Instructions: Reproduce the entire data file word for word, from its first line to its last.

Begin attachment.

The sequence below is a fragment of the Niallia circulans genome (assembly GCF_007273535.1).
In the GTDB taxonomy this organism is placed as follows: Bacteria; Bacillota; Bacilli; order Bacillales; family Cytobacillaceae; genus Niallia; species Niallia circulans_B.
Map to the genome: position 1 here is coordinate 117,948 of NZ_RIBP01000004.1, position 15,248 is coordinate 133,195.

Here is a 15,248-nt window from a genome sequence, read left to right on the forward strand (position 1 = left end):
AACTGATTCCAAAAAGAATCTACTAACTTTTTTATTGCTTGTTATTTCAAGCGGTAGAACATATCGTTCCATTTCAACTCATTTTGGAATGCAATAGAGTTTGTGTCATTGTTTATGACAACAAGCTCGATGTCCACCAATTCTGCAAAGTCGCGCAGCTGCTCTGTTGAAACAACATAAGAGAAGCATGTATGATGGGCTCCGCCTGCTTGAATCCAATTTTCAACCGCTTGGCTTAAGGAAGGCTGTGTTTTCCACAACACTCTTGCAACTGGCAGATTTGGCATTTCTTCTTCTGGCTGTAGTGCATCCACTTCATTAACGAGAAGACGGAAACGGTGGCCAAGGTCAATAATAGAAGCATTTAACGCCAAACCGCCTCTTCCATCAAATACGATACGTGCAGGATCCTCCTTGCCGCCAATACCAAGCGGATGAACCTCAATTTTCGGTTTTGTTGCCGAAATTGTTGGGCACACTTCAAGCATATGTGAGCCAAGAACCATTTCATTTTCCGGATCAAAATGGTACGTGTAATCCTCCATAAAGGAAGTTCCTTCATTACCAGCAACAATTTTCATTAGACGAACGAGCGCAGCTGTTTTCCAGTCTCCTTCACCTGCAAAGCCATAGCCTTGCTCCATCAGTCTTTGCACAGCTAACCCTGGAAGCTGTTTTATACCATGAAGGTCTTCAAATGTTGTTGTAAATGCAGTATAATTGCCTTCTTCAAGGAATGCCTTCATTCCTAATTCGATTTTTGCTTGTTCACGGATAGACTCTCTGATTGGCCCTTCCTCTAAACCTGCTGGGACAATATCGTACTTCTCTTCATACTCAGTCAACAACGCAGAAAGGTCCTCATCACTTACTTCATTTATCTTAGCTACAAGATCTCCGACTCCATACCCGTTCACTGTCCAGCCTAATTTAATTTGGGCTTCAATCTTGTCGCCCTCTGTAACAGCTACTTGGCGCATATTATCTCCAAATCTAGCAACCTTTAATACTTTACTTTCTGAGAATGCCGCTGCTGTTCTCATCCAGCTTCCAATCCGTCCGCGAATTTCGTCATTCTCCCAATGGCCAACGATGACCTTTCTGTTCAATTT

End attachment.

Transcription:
The sequence below is a fragment of the Niallia circulans genome (assembly GCF_007273535.1).
In the GTDB taxonomy this organism is placed as follows: Bacteria; Bacillota; Bacilli; order Bacillales; family Cytobacillaceae; genus Niallia; species Niallia circulans_B.
Map to the genome: position 1 here is coordinate 117,948 of NZ_RIBP01000004.1, position 15,248 is coordinate 133,195.

Here is a 15,248-nt window from a genome sequence, read left to right on the forward strand (position 1 = left end):
AACTGATTCCAAAAAGAATCTACTAACTTTTTTATTGCTTGTTATTTCAAGCGGTAGAACATATCGTTCCATTTCAACTCATTTTGGAATGCAATAGAGTTTGTGTCATTGTTTATGACAACAAGCTCGATGTCCACCAATTCTGCAAAGTCGCGCAGCTGCTCTGTTGAAACAACATAAGAGAAGCATGTATGATGGGCTCCGCCTGCTTGAATCCAATTTTCAACCGCTTGGCTTAAGGAAGGCTGTGTTTTCCACAACACTCTTGCAACTGGCAGATTTGGCATTTCTTCTTCTGGCTGTAGTGCATCCACTTCATTAACGAGAAGACGGAAACGGTGGCCAAGGTCAATAATAGAAGCATTTAACGCCAAACCGCCTCTTCCATCAAATACGATACGTGCAGGATCCTCCTTGCCGCCAATACCAAGCGGATGAACCTCAATTTTCGGTTTTGTTGCCGAAATTGTTGGGCACACTTCAAGCATATGTGAGCCAAGAACCATTTCATTTTCCGGATCAAAATGGTACGTGTAATCCTCCATAAAGGAAGTTCCTTCATTACCAGCAACAATTTTCATTAGACGAACGAGCGCAGCTGTTTTCCAGTCTCCTTCACCTGCAAAGCCATAGCCTTGCTCCATCAGTCTTTGCACAGCTAACCCTGGAAGCTGTTTTATACCATGAAGGTCTTCAAATGTTGTTGTAAATGCAGTATAATTGCCTTCTTCAAGGAATGCCTTCATTCCTAATTCGATTTTTGCTTGTTCACGGATAGACTCTCTGATTGGCCCTTCCTCTAAACCTGCTGGGACAATATCGTACTTCTCTTCATACTCAGTCAACAACGCAGAAAGGTCCTCATCACTTACTTCATTTATCTTAGCTACAAGATCTCCGACTCCATACCCGTTCACTGTCCAGCCTAATTTAATTTGGGCTTCAATCTTGTCGCCCTCTGTAACAGCTACTTGGCGCATATTATCTCCAAATCTAGCAACCTTTAATACTTTACTTTCTGAGAATGCCGCTGCTGTTCTCATCCAGCTTCCAATCCGTCCGCGAATTTCGTCATTCTCCCAATGGCCAACGATGACCTTTCTGTTCAATTT